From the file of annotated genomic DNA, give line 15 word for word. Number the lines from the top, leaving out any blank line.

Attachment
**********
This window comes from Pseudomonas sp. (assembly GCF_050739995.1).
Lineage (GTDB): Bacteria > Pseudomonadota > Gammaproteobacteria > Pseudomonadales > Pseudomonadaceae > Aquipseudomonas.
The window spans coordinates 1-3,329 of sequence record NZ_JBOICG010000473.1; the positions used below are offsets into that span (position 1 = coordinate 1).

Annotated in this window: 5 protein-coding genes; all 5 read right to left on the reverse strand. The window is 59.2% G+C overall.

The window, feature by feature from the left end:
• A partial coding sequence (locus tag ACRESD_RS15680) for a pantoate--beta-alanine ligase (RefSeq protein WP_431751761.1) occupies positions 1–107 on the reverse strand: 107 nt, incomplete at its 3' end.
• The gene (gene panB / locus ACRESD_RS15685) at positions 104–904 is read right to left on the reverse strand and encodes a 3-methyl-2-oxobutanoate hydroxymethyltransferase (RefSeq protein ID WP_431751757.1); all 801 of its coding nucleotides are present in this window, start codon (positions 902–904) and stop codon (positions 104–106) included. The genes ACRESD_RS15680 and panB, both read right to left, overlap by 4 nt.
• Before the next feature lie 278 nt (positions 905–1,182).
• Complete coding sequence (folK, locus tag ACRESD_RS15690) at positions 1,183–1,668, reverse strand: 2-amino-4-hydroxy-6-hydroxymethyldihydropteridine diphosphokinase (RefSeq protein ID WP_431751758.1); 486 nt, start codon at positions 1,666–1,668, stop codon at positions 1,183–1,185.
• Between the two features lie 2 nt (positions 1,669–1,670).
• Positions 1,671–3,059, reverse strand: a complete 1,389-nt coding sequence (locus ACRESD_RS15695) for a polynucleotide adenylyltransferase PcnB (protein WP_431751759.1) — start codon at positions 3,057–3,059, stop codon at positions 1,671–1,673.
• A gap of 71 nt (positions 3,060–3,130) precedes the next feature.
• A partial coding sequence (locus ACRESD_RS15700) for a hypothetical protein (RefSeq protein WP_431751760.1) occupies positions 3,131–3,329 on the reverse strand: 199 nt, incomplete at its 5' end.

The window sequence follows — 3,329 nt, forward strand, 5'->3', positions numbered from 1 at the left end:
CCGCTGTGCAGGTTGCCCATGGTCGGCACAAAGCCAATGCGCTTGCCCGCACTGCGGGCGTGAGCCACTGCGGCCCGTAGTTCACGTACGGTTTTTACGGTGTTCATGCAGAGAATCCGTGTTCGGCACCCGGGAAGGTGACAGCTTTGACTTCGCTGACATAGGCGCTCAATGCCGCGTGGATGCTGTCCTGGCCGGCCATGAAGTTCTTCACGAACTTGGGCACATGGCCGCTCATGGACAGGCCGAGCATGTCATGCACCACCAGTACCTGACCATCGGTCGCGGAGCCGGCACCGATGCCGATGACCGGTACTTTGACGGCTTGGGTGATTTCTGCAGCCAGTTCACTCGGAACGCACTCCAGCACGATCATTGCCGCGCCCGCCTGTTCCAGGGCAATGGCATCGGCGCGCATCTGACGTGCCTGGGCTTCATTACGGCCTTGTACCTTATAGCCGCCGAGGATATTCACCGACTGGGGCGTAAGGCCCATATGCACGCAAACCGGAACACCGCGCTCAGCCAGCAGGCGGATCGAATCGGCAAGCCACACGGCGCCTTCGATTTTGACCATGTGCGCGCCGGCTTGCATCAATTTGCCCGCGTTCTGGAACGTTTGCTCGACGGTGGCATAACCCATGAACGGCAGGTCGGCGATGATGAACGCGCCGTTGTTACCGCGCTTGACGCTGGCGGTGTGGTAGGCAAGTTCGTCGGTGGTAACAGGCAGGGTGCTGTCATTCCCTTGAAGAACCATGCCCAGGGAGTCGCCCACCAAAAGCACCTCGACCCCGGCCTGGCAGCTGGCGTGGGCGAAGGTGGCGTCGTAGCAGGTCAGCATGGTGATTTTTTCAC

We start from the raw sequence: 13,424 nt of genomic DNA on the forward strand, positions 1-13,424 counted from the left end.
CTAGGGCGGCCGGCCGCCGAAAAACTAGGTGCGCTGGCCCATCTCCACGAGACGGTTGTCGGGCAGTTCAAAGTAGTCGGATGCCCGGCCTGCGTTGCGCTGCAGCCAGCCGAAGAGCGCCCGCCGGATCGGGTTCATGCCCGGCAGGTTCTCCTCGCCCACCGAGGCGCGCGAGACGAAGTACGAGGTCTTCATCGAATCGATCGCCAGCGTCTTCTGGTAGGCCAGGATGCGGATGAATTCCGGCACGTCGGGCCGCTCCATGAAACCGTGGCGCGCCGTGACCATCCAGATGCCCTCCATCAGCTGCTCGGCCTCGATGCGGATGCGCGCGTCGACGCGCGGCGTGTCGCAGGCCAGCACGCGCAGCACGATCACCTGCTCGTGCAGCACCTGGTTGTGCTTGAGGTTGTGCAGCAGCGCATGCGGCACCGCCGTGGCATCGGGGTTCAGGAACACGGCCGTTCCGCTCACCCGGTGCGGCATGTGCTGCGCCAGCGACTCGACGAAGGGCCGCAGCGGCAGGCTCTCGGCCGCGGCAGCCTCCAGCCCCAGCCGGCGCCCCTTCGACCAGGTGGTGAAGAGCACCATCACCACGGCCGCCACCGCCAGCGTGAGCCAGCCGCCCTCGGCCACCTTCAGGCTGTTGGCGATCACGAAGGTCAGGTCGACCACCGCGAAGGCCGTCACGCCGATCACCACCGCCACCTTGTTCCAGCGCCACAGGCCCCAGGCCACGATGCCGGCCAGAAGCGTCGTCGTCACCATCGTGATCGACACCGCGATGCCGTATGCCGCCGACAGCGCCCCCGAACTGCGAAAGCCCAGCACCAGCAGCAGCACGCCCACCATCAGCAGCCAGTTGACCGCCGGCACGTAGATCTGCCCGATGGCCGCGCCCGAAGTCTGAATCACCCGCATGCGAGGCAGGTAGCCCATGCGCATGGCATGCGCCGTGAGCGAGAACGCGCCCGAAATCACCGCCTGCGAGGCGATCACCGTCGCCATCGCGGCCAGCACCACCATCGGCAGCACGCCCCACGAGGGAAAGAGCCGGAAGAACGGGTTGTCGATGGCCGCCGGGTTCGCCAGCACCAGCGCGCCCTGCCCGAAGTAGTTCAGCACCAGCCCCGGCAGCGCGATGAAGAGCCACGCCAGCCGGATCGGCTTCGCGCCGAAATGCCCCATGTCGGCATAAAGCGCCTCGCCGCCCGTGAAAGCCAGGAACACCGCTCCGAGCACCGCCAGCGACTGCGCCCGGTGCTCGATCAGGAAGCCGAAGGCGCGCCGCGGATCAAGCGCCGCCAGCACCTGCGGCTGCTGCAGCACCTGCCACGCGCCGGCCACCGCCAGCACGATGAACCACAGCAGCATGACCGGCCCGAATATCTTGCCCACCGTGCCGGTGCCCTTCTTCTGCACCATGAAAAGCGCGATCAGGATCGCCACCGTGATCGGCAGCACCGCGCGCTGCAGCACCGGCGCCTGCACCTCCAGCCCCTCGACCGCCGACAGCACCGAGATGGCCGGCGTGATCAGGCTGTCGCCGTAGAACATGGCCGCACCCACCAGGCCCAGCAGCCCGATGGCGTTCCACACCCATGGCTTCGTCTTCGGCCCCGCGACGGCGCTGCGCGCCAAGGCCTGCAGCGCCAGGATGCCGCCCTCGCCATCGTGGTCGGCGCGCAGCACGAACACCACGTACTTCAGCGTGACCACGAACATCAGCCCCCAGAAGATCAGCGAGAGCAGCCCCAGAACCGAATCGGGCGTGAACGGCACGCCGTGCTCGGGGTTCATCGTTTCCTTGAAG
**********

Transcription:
CCGCTGTGCAGGTTGCCCATGGTCGGCACAAAGCCAATGCGCTTGCCCGCACTGCGGGCGTGAGCCACTGCGGCCCGTAGTTCACGTACGGTTTTTACGGTGTTCATGCAGAGAATCCGTGTTCGGCACCCGGGAAGGTGACAGCTTTGACTTCGCTGACATAGGCGCTCAATGCCGCGTGGATGCTGTCCTGGCCGGCCATGAAGTTCTTCACGAACTTGGGCACATGGCCGCTCATGGACAGGCCGAGCATGTCATGCACCACCAGTACCTGACCATCGGTCGCGGAGCCGGCACCGATGCCGATGACCGGTACTTTGACGGCTTGGGTGATTTCTGCAGCCAGTTCACTCGGAACGCACTCCAGCACGATCATTGCCGCGCCCGCCTGTTCCAGGGCAATGGCATCGGCGCGCATCTGACGTGCCTGGGCTTCATTACGGCCTTGTACCTTATAGCCGCCGAGGATATTCACCGACTGGGGCGTAAGGCCCATATGCACGCAAACCGGAACACCGCGCTCAGCCAGCAGGCGGATCGAATCGGCAAGCCACACGGCGCCTTCGATTTTGACCATGTGCGCGCCGGCTTGCATCAATTTGCCCGCGTTCTGGAACGTTTGCTCGACGGTGGCATAACCCATGAACGGCAGGTCGGCGATGATGAACGCGCCGTTGTTACCGCGCTTGACGCTGGCGGTGTGGTAGGCAAGTTCGTCGGTGGTAACAGGCAGGGTGCTGTCATTCCCTTGAAGAACCATGCCCAGGGAGTCGCCCACCAAAAGCACCTCGACCCCGGCCTGGCAGCTGGCGTGGGCGAAGGTGGCGTCGTAGCAGGTCAGCATGGTGATTTTTTCAC